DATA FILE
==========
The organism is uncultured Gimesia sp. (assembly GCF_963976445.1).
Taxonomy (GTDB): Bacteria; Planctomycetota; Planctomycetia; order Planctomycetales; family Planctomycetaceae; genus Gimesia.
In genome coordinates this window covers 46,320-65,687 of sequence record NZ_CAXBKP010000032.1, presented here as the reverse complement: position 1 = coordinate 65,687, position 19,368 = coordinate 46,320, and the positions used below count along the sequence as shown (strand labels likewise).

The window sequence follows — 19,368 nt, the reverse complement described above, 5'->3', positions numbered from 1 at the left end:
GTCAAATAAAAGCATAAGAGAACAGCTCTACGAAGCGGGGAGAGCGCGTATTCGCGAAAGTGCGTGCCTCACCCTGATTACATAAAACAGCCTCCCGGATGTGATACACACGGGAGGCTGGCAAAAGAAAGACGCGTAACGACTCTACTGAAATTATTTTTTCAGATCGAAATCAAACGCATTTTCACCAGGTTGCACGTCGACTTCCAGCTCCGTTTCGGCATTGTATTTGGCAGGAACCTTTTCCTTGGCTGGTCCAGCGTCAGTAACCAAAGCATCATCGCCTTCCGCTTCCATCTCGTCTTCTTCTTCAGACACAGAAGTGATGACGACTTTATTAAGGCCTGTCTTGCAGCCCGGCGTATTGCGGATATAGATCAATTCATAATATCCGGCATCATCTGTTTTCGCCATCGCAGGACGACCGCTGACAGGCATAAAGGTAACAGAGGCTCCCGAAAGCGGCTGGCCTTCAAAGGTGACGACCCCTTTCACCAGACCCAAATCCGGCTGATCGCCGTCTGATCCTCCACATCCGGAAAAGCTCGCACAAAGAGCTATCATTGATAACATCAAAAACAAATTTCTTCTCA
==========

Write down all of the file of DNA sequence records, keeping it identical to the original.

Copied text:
The organism is uncultured Gimesia sp. (assembly GCF_963976445.1).
Taxonomy (GTDB): Bacteria; Planctomycetota; Planctomycetia; order Planctomycetales; family Planctomycetaceae; genus Gimesia.
In genome coordinates this window covers 46,320-65,687 of sequence record NZ_CAXBKP010000032.1, presented here as the reverse complement: position 1 = coordinate 65,687, position 19,368 = coordinate 46,320, and the positions used below count along the sequence as shown (strand labels likewise).

The window sequence follows — 19,368 nt, the reverse complement described above, 5'->3', positions numbered from 1 at the left end:
GTCAAATAAAAGCATAAGAGAACAGCTCTACGAAGCGGGGAGAGCGCGTATTCGCGAAAGTGCGTGCCTCACCCTGATTACATAAAACAGCCTCCCGGATGTGATACACACGGGAGGCTGGCAAAAGAAAGACGCGTAACGACTCTACTGAAATTATTTTTTCAGATCGAAATCAAACGCATTTTCACCAGGTTGCACGTCGACTTCCAGCTCCGTTTCGGCATTGTATTTGGCAGGAACCTTTTCCTTGGCTGGTCCAGCGTCAGTAACCAAAGCATCATCGCCTTCCGCTTCCATCTCGTCTTCTTCTTCAGACACAGAAGTGATGACGACTTTATTAAGGCCTGTCTTGCAGCCCGGCGTATTGCGGATATAGATCAATTCATAATATCCGGCATCATCTGTTTTCGCCATCGCAGGACGACCGCTGACAGGCATAAAGGTAACAGAGGCTCCCGAAAGCGGCTGGCCTTCAAAGGTGACGACCCCTTTCACCAGACCCAAATCCGGCTGATCGCCGTCTGATCCTCCACATCCGGAAAAGCTCGCACAAAGAGCTATCATTGATAACATCAAAAACAAATTTCTTCTCA